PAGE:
With a population of less than 5,000, Pandia is a small village in the coastal district of Ganjam in Odisha. Like most villages, chit funds are aplenty here, mostly run with political backing, as bank branches are 7-8 km away. It’s not like stories of these funds folding up overnight and vanishing with villagers’ hard-earned money has not reached Rameshsundar Sahu. But the sweetmaker, belonging to the gudia caste, still invests 200 out of his daily income of 500 into one. Sahu is not alone. Chit funds are the only source of finance for villagers looking to save up for big investments like marriage or building a house in this unbanked tier-6 village.
It is this setup that IFMR Holdings aims to change. So far, it has brought institutional credit to 17 million low-income customers such as Sahu by inserting itself into every step of the process, right from facilitating rated debt capital to running a ‘wealth management’ programme in remote villages.
Usually associated with ultra high net worth customers, wealth management in a village setting is unheard of. But that’s exactly what IFMR is doing through Kshetriya Gramin Financial Services (KGFS). Run by its subsidiary IFMR Rural Channels & Services (IRCS), the rural outreach programme is present in six districts across Odisha, Tamil Nadu and Uttarakhand, four of which are operationally profitable.
For instance, KGFS Berhampur (or Dhanei as the villagers call it after a local river) is responsible for 33 branches in remote villages across Ganjam. “We have lent around 160 crore to close to 80,000 households in Ganjam,” says Subasish Chatterjee, senior regional manager. Moreover, Chatterjee is responsible for 136 locally recruited ‘wealth managers’. Usually class 12 passouts or graduates with good communication skills and basic knowledge of mathematics, they are given monthly loan targets of 20 lakh in the case of older branches and 5-10 lakh for new branches.
Then, there are financial literacy programmes for the villagers, sessions to teach them how to channel money productively and even tests to educate them about joint liability before a loan is granted. The loan process itself is rigorous, with a financial wellbeing report that takes into account both the household income and future goals. KGFS disburses two types of loans - group loans under a joint liability group (20,000-30,000 at an interest rate of 26%) and individual loans under micro-enterprise loan (50,000 at an interest rate of 22%). In the case of former, men are roped in as guarantors to discourage them from using their wives to avail a loan.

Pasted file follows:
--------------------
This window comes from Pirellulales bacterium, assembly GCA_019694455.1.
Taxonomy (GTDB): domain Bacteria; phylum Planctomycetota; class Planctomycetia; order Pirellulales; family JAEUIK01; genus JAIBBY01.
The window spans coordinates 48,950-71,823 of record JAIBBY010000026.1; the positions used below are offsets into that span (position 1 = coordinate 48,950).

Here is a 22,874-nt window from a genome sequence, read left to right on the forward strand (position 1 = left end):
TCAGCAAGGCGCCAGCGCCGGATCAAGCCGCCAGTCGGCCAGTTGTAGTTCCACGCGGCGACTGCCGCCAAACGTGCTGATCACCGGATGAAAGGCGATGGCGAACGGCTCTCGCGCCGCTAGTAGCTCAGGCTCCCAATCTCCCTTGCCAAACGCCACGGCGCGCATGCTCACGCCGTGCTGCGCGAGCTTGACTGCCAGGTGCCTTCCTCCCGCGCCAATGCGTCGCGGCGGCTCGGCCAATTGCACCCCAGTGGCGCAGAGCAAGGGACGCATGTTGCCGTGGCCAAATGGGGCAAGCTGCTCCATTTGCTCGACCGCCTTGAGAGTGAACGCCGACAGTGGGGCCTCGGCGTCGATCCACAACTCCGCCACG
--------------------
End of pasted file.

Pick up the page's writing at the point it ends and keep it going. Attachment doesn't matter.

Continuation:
The other differentiator is that IRCS doesn’t do doorstep banking through business correspondents. Instead, it tries to regularise customer behaviour by making them deposit installments and collects loans through its branches. To ease the process and make the branches less intimidating, colours and local languages are used. For instance, the branch in Pandia is painted in KGFS colours of orange, green and white, and all the posters and instructional boards are in Odiya. Also, KYC procedures are made non-discriminatory. “Earlier banks insisted on attestation of documents by the sarpanch, which often ended up being caste-influenced. For us, just Aadhaar or voter ID card is enough, along with a visit to the house to make inquiries,” says Bindu Ananth, Chairman, IFMR Trust, the promoter of IFMR Holdings. However, while documentation is not an issue for unsecured loans, it continues to be a hurdle in giving out secured loans. “Mortgage loans are in a pilot phase right now. The problem is that houses are often held in the name of the father or the grandfather. Now tomorrow, if there’s default, I cannot go to a court of law and claim the house,” explains Chatterjee.
Mortgage loans aside, isn’t the proposition of lending to low-income households still risky? “There is a misconception that poor means risky. We have seen that low-income households with no documentation and access to formal institutional credit have a bigger incentive to pay their dues on time, since they have nowhere else to turn to, unlike you or me,” says Ananth. For instance, Chatterjee says, when cyclone Phailin ravaged Odisha, especially the Berhampur district, people asked IFMR for more time. “We gave them a window of two months and in spite of the cyclone, our collection rate was around 98%.” IRCS though has come up with a common registry with other MFIs to ensure they don’t lend to people, who already owe money to others.